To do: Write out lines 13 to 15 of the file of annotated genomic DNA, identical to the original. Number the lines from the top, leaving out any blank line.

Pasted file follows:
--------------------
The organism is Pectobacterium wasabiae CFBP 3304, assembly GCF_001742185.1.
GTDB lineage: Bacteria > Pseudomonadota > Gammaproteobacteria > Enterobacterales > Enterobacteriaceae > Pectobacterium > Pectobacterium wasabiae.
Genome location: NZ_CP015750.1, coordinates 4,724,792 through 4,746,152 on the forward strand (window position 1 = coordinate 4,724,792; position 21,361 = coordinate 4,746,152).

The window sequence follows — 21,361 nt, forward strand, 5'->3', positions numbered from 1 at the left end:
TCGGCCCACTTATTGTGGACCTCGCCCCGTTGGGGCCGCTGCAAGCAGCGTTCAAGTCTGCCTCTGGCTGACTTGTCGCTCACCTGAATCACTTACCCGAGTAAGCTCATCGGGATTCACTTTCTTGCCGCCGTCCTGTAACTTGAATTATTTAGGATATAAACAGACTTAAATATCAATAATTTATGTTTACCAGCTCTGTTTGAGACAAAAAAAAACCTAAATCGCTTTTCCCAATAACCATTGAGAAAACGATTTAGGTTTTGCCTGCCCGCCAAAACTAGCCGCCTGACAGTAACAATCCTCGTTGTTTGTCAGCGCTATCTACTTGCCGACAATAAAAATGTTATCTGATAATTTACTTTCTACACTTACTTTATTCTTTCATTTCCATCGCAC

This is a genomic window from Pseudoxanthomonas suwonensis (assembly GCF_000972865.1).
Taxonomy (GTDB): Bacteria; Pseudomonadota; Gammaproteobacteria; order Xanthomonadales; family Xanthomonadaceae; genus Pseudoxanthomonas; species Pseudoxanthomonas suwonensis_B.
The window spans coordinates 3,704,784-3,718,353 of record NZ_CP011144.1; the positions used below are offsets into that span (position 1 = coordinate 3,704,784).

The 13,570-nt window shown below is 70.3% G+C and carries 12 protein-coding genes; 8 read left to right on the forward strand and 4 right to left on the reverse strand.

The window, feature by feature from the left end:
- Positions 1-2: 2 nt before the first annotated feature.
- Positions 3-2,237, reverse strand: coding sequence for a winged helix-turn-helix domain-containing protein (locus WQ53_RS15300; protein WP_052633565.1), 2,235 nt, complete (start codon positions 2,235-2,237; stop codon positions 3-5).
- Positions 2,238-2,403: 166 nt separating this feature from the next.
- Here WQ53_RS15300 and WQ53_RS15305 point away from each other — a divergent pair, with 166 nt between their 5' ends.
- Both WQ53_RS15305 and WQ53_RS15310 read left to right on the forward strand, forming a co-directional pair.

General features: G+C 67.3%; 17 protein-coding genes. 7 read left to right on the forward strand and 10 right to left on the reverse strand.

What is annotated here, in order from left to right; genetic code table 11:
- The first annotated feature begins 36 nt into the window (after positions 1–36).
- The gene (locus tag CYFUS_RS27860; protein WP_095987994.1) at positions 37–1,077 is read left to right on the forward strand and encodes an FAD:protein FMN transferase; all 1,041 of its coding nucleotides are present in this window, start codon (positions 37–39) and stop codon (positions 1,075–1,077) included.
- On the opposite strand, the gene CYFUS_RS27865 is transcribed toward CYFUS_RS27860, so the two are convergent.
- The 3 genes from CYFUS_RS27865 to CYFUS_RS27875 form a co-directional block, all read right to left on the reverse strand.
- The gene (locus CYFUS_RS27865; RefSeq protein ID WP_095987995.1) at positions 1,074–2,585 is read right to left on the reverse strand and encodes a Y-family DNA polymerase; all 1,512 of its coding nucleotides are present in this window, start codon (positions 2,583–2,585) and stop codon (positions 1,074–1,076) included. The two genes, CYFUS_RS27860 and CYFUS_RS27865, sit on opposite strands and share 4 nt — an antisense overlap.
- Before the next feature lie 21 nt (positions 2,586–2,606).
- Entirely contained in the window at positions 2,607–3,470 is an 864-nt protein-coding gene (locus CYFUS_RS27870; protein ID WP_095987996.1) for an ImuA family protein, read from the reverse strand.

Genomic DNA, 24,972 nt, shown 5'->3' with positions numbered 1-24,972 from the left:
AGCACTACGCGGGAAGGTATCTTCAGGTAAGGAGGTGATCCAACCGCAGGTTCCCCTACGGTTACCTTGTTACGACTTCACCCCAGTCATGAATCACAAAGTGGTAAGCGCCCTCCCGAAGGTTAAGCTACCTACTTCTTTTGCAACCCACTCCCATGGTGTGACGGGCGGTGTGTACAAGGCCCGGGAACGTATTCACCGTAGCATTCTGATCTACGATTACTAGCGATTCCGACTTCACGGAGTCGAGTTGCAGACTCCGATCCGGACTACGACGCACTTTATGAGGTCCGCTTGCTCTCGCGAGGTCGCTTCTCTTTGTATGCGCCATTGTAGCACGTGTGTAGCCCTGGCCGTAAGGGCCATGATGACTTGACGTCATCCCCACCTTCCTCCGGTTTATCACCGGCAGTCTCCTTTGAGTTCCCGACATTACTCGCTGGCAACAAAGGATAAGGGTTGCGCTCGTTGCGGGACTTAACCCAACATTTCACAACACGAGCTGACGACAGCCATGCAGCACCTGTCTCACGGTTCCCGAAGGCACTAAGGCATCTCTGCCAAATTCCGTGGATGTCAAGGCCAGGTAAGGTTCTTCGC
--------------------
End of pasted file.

- Positions 2,238-2,403: 166 nt separating this feature from the next.
- Here WQ53_RS15300 and WQ53_RS15305 point away from each other — a divergent pair, with 166 nt between their 5' ends.
- Both WQ53_RS15305 and WQ53_RS15310 read left to right on the forward strand, forming a co-directional pair.